Q How do you hear “how much more will he clothe you, O you of little faith”?
Is he angry? Or is comforting them? “Child, be calm, don’t worry, don’t be afraid. I feed the birds and keep the universe together, I have got you covered, I love you.”
Q Do you believe your father loves you and takes care of you?
Jesus was saying this to the poor, they were the hypothetical neighbors in the story of the Rich Fool, so they loved the story, but Jesus turns the tables on them.
· It’s ironic, the disciples, rich man, and you and I all have the same problem: We don’t think God will take care of us.
The disciples were frantic about getting, the rich man was frantic to hoard what he had, and we do both.
· The big dividing line is not “Have and Have not’s,” it’s “Trust and Trust not’s.”
If you see God as loving and capable, it becomes easier to trust God. But if you earthly father was stingy, lazy, or uncaring, it becomes harder trust him.
Q Can you see how stuff is about more than stuff?
Blessed are the lazy?
But maybe you have some very practical objections: No disrespect Jesus, but I am not a raven; I can’t eat road kill. And if I dress my kids in flowers, CPS will be knocking on my door.
Q This sounds great in theory and all, but how am I supposed to live my life?
· Let’s be clear: Jesus doesn’t mean “Blessed are the lazy” or “Blessed are the irresponsible.”
He doesn’t tell them to stop harvesting their crops, quit their jobs, or cash out their 401(k) to support Love INC. Nor does he say cancel your health insurance.
· Scripture interprets Scripture.
The Bible is clear that we work to provide; it praises hard work and condemns laziness. It praises planning and saving, of being prepared for the future, leaving an inheritance.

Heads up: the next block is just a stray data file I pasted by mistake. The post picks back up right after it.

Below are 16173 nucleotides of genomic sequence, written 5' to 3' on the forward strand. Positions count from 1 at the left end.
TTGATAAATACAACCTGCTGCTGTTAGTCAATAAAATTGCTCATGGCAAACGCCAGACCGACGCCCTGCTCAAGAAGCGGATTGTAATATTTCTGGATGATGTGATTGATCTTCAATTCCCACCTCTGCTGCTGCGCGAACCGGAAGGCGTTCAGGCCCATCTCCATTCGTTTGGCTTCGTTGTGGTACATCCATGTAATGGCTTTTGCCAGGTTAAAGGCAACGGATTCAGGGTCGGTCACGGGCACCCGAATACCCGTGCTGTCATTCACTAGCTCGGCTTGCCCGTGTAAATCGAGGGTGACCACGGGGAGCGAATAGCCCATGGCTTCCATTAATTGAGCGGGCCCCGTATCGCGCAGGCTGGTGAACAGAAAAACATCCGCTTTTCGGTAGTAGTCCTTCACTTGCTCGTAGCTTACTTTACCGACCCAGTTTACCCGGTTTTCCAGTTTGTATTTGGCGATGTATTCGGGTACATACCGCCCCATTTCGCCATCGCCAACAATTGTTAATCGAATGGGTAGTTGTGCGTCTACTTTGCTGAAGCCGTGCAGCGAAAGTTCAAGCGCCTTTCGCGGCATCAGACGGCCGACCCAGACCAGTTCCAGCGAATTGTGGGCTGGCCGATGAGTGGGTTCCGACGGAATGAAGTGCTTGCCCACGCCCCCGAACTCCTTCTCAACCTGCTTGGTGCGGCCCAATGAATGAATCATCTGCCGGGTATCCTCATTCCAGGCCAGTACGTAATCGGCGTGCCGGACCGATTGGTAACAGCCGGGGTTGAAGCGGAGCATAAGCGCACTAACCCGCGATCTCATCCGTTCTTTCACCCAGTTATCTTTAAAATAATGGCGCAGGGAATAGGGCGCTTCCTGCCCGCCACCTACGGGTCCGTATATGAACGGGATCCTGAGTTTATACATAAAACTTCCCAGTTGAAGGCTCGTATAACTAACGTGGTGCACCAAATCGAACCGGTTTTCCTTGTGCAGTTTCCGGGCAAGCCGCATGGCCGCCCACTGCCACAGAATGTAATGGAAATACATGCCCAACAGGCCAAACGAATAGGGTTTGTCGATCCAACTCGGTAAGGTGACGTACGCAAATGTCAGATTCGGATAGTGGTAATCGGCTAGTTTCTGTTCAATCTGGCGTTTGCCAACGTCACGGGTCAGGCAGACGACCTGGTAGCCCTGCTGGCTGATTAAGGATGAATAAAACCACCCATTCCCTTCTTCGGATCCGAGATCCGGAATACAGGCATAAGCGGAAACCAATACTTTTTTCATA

Worry or trust
This is don’t worry means: You do what you can reasonably do. Work, plan, be diligent, have a savings account and a retirement fund. But there comes a point where it is out of your hands.
· There is a gap between what you can do and what needs to be done, you can fill that gap you can worry or you can trust.
It’s like when you were interested in someone: You did everything could to make them interesting in you. But in end you can’t make them like you, and there is a point where you will make it worse, not better.
· Jesus is saying, “Don’t be a stalker.”
What are you pursuing
So the first thing that keeps focused on earth and not God is everyday anxieties and needs. The second setting your heart on the things of this life:
29 And do not set your heart on what you will eat or drink; do not worry about it. 30 For the pagan world runs after all such things, and your Father knows that you need them.
Stop acting like the pagans. All they have is this life, so what else are they to do? I can’t blame an atheist for investing all of his time and energy into this life.
Q Why shouldn’t the poor their entire life into the newest phone, biggest TV, nicest car?
It’s like if I were to offer Sarah a candy bar or to pay her college, I wouldn’t be surprised when she took the candy.
· She doesn’t know any better than being short sighted.
We are supposed to be different; we are not supposed to be childish. We know there is so much more to this life, do we live it out? Jesus is asking you to examine yourself: